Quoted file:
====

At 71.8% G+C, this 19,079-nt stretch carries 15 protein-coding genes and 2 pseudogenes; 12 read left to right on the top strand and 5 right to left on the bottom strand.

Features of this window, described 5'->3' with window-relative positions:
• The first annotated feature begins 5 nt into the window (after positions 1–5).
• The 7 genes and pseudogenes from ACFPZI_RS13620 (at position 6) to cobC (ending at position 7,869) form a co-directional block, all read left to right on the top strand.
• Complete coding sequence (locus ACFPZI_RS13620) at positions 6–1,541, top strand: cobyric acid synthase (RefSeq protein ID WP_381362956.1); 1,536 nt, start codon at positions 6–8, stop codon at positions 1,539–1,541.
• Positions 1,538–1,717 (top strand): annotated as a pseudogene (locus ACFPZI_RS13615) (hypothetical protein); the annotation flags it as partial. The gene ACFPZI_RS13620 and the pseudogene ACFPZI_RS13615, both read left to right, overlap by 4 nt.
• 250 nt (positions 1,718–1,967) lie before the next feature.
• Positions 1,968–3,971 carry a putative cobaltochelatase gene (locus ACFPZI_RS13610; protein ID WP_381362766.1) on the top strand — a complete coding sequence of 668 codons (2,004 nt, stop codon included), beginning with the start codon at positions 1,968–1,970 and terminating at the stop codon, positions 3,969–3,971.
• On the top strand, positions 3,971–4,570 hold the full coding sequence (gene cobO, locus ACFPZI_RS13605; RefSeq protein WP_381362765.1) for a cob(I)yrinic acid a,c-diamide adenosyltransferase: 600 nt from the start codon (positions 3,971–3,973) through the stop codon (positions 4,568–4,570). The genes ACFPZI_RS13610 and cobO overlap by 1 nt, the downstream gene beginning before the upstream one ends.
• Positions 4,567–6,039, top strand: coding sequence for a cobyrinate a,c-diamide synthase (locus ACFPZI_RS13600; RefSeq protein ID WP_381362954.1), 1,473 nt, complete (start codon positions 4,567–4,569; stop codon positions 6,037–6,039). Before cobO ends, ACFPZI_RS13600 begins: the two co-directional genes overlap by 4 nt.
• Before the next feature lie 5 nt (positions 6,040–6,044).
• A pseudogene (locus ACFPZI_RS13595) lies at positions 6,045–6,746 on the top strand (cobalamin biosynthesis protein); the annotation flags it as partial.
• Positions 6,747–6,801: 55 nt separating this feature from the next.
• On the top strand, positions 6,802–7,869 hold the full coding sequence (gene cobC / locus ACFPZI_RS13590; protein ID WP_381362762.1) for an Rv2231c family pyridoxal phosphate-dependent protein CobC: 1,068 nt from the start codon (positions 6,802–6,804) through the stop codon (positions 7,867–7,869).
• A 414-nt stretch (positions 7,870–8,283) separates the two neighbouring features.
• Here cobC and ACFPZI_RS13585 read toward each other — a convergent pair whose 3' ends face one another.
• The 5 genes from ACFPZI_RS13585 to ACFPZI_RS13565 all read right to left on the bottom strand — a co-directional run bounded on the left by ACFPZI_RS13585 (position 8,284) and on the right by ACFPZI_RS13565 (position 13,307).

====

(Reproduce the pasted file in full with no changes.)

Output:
At 71.8% G+C, this 19,079-nt stretch carries 15 protein-coding genes and 2 pseudogenes; 12 read left to right on the top strand and 5 right to left on the bottom strand.

Features of this window, described 5'->3' with window-relative positions:
• The first annotated feature begins 5 nt into the window (after positions 1–5).
• The 7 genes and pseudogenes from ACFPZI_RS13620 (at position 6) to cobC (ending at position 7,869) form a co-directional block, all read left to right on the top strand.
• Complete coding sequence (locus ACFPZI_RS13620) at positions 6–1,541, top strand: cobyric acid synthase (RefSeq protein ID WP_381362956.1); 1,536 nt, start codon at positions 6–8, stop codon at positions 1,539–1,541.
• Positions 1,538–1,717 (top strand): annotated as a pseudogene (locus ACFPZI_RS13615) (hypothetical protein); the annotation flags it as partial. The gene ACFPZI_RS13620 and the pseudogene ACFPZI_RS13615, both read left to right, overlap by 4 nt.
• 250 nt (positions 1,718–1,967) lie before the next feature.
• Positions 1,968–3,971 carry a putative cobaltochelatase gene (locus ACFPZI_RS13610; protein ID WP_381362766.1) on the top strand — a complete coding sequence of 668 codons (2,004 nt, stop codon included), beginning with the start codon at positions 1,968–1,970 and terminating at the stop codon, positions 3,969–3,971.
• On the top strand, positions 3,971–4,570 hold the full coding sequence (gene cobO, locus ACFPZI_RS13605; RefSeq protein WP_381362765.1) for a cob(I)yrinic acid a,c-diamide adenosyltransferase: 600 nt from the start codon (positions 3,971–3,973) through the stop codon (positions 4,568–4,570). The genes ACFPZI_RS13610 and cobO overlap by 1 nt, the downstream gene beginning before the upstream one ends.
• Positions 4,567–6,039, top strand: coding sequence for a cobyrinate a,c-diamide synthase (locus ACFPZI_RS13600; RefSeq protein ID WP_381362954.1), 1,473 nt, complete (start codon positions 4,567–4,569; stop codon positions 6,037–6,039). Before cobO ends, ACFPZI_RS13600 begins: the two co-directional genes overlap by 4 nt.
• Before the next feature lie 5 nt (positions 6,040–6,044).
• A pseudogene (locus ACFPZI_RS13595) lies at positions 6,045–6,746 on the top strand (cobalamin biosynthesis protein); the annotation flags it as partial.
• Positions 6,747–6,801: 55 nt separating this feature from the next.
• On the top strand, positions 6,802–7,869 hold the full coding sequence (gene cobC / locus ACFPZI_RS13590; protein ID WP_381362762.1) for an Rv2231c family pyridoxal phosphate-dependent protein CobC: 1,068 nt from the start codon (positions 6,802–6,804) through the stop codon (positions 7,867–7,869).
• A 414-nt stretch (positions 7,870–8,283) separates the two neighbouring features.
• Here cobC and ACFPZI_RS13585 read toward each other — a convergent pair whose 3' ends face one another.
• The 5 genes from ACFPZI_RS13585 to ACFPZI_RS13565 all read right to left on the bottom strand — a co-directional run bounded on the left by ACFPZI_RS13585 (position 8,284) and on the right by ACFPZI_RS13565 (position 13,307).